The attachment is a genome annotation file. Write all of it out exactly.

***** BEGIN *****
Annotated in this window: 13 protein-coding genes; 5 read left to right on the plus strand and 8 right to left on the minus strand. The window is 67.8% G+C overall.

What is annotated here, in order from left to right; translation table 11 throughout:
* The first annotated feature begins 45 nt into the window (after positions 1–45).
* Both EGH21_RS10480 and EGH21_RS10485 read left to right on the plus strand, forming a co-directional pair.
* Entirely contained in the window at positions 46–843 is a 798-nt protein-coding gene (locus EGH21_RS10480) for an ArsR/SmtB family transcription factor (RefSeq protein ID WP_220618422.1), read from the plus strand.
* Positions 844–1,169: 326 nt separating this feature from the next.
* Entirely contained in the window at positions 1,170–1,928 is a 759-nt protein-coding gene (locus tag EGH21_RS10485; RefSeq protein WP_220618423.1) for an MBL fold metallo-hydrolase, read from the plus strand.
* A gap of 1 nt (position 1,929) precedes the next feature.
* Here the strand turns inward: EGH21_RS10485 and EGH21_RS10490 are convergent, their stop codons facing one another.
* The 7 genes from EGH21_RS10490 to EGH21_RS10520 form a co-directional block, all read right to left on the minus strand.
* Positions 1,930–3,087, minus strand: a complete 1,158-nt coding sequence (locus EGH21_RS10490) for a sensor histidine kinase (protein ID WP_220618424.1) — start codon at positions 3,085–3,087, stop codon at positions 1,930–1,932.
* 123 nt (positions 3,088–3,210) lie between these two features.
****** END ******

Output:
Annotated in this window: 13 protein-coding genes; 5 read left to right on the plus strand and 8 right to left on the minus strand. The window is 67.8% G+C overall.

What is annotated here, in order from left to right; translation table 11 throughout:
* The first annotated feature begins 45 nt into the window (after positions 1–45).
* Both EGH21_RS10480 and EGH21_RS10485 read left to right on the plus strand, forming a co-directional pair.
* Entirely contained in the window at positions 46–843 is a 798-nt protein-coding gene (locus EGH21_RS10480) for an ArsR/SmtB family transcription factor (RefSeq protein ID WP_220618422.1), read from the plus strand.
* Positions 844–1,169: 326 nt separating this feature from the next.
* Entirely contained in the window at positions 1,170–1,928 is a 759-nt protein-coding gene (locus tag EGH21_RS10485; RefSeq protein WP_220618423.1) for an MBL fold metallo-hydrolase, read from the plus strand.
* A gap of 1 nt (position 1,929) precedes the next feature.
* Here the strand turns inward: EGH21_RS10485 and EGH21_RS10490 are convergent, their stop codons facing one another.
* The 7 genes from EGH21_RS10490 to EGH21_RS10520 form a co-directional block, all read right to left on the minus strand.
* Positions 1,930–3,087, minus strand: a complete 1,158-nt coding sequence (locus EGH21_RS10490) for a sensor histidine kinase (protein ID WP_220618424.1) — start codon at positions 3,085–3,087, stop codon at positions 1,930–1,932.
* 123 nt (positions 3,088–3,210) lie between these two features.